Blockchain and Cryptocurrency in Africa: 50 Ones to Watch

Cryptocurrency and Blockchain technology are frequently cited as the next FinTech revolution given their promise of fast, secure and affordable transfers of capital. While mobile money services have been around for over a decade now, their importance hasn’t yet diminished – The Economist, a news service, reported that during the coronavirus (COVID-19) lockdown in Q1 and Q2 2020 the value and number of mobile money transactions in Rwanda increased five-fold. In June 2020, the Central Bank of Kenya reported that mobile money transactions reached KSh 450.98 billion, reflecting a 15% increase from the previous month.

So if mobile-money and the rise of digital-banks continue to meet the needs of consumers so effectively, then where do cryptocurrency and blockchain start-ups fit in this picture? To unpick this we first need to understand the difference between the two technologies. A cryptocurrency is a digital asset secured by cryptography, transactions are then denominated in terms of a virtual token. A blockchain is a component of the transaction effectively acting as a digital ledger used to record the transactions between parties. Because blockchain technology offers a single, immutable reference for any transaction it’s use case extends beyond financial transactions including contract law, voting and governance..

Blockchain across Africa

Our analyst’s found technology start-ups across industry vertical’s leveraging cryptocurrency and blockchain technology. As expected the vast majority of start-up activity was focussed around cryptocurrency exchanges; such as South Africa’s Luno, or remittance payments, such as B2B financing tool BitPesa.

However, our analysts also reported more specialist use cases in Agriculture, Healthcare, Transport and Logistics and even for recording Real Estate transactions such as Nigerian PropTech HouseAfrica.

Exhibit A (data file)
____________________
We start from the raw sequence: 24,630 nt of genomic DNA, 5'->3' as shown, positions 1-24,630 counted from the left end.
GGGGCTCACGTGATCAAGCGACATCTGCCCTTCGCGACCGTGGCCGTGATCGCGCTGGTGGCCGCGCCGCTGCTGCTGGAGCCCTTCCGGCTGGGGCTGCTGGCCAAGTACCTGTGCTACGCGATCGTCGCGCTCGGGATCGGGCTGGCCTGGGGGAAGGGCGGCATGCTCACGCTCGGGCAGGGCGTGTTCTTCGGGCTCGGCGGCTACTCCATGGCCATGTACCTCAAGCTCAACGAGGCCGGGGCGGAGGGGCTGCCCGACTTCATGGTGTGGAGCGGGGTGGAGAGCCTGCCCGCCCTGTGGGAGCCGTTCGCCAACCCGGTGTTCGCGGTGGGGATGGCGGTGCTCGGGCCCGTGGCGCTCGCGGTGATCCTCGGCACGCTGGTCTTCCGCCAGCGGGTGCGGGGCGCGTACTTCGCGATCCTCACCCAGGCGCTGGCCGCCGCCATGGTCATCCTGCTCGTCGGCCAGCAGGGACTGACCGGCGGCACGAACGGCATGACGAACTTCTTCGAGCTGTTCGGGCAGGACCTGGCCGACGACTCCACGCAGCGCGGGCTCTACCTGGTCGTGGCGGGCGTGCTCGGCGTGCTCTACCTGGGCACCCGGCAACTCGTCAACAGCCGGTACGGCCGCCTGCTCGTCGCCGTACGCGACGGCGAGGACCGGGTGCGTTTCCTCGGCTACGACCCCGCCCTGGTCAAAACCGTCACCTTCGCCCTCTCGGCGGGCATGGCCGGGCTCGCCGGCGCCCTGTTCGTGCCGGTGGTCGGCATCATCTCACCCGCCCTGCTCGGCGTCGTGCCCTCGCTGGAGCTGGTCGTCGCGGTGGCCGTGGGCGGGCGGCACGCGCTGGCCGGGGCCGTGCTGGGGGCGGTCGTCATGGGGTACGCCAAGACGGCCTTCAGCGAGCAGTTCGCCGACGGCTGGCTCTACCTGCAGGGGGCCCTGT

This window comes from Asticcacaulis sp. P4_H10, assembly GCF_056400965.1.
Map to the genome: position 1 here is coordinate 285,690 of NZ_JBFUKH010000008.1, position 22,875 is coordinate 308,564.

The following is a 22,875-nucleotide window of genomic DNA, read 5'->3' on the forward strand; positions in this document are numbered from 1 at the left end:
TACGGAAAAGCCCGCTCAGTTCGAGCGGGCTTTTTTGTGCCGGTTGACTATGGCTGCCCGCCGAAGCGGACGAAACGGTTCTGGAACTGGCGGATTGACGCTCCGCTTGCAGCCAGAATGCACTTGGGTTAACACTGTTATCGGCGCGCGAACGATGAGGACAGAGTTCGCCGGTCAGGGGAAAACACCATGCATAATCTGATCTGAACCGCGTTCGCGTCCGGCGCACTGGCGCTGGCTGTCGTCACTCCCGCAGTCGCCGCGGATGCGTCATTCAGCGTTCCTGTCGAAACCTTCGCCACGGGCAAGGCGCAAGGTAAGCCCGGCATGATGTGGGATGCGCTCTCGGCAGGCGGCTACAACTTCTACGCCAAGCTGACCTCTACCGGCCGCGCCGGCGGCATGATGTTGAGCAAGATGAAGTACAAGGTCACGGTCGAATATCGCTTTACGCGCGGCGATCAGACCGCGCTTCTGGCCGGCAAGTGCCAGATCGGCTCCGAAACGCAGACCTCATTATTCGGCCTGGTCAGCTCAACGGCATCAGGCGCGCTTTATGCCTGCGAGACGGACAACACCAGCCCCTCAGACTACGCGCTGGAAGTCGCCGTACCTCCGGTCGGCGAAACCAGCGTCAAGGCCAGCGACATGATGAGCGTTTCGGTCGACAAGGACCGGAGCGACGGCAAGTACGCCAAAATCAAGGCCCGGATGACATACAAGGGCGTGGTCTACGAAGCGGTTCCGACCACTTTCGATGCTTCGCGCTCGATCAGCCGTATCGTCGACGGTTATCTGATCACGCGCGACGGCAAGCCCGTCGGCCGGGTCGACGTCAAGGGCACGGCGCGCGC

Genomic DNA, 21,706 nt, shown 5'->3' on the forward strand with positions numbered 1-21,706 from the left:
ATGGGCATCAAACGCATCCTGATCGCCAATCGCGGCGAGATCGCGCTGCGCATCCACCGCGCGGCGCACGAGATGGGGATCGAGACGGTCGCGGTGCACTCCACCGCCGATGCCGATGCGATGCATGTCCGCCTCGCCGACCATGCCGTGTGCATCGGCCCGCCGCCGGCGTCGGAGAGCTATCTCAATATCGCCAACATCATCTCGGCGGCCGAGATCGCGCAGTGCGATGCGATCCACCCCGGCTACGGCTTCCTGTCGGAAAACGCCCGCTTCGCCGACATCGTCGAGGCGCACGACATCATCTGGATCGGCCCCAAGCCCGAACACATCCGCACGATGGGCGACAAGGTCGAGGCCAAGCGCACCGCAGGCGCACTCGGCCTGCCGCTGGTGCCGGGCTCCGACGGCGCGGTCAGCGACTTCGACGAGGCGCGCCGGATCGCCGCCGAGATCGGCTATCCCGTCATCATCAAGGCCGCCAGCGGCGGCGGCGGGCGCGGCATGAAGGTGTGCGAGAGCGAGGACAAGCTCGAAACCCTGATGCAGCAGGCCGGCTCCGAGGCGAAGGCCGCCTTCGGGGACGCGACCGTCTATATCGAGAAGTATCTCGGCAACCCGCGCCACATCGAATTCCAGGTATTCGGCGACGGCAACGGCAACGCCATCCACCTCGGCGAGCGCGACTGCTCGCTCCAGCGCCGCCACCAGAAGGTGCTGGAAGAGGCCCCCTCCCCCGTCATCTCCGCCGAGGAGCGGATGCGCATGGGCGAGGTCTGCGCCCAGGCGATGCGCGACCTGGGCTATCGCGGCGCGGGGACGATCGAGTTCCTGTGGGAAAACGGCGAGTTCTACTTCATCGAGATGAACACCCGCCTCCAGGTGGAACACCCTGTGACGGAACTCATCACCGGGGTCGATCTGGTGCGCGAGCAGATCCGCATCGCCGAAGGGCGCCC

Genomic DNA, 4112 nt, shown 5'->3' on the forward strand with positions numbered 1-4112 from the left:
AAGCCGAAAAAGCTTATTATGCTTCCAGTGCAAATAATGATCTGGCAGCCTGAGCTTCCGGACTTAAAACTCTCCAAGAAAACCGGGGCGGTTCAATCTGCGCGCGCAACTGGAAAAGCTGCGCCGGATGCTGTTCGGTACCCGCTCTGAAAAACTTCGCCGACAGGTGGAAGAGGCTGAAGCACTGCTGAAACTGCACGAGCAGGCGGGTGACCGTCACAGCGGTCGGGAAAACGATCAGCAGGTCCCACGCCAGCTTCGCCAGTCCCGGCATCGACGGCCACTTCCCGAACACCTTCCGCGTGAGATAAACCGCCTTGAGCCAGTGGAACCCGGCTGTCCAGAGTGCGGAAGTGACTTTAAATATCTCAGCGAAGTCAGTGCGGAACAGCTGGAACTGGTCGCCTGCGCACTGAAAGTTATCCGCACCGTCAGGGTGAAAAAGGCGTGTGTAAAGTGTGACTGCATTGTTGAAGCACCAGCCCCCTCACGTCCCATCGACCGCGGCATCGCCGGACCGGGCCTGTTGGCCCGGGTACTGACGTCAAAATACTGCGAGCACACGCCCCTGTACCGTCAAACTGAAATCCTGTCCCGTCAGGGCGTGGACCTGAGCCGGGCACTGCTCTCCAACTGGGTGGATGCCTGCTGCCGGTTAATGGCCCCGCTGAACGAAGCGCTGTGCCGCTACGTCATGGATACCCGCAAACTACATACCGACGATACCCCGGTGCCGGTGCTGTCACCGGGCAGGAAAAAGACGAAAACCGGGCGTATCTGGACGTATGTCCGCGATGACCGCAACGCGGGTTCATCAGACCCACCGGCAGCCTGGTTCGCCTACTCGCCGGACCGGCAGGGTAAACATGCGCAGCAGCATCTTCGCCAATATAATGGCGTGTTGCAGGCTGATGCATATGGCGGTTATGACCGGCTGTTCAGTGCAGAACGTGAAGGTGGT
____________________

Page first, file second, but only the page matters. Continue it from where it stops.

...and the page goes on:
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Is Africa ready for cryptocurrency and blockchain?

The cost of cross-border remittance payments, the unpredictable nature of local fiat currencies and even the added cost of mobile money services mean that cryptocurrencies are becoming an increasingly attractive option to consumers and business owners across the continent. In a 2020 publication authored by Hootsuite, a social media aggregator, and We Are Social, a US-based think tank, they reported that 12% of South African internet users, and 10% of Nigerian internet users owned a form of cryptocurrency (third and fifth highest ownership globally).

Excluding rounds such as Initial Coin Offerings (ICO), our analysts have so far recorded $22.475 million USD raised by African cryptocurrency and blockchain companies in 2020. According to a 2019 report published by Chainalysis, a US-based think tank, Africa accounted for 2% of all cryptocurrency value sent and received globally (approximate $8.0 billion USD sent and received.

While remittance and currency devaluation is driving growth in cryptocurrency and blockchain start-ups, retail sized transactions (transfer made under $10,000 USD) account for around 30% of transactions. Chainalysis, report that a significant portion of cryptocurrency transactions related to business transactions between two parties either within Africa or globally. Research published by the World Bank suggests that cross-border payments between African countries costs an average of 9% in fees.

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With a large and growing population of early-adopters using cryptocurrency for commercial and personal reasons, it is likely that we will continue to see adoption of blockchain technology not just in Financial Services, but in complimentary sectors too.

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This article was first published in October 2020.

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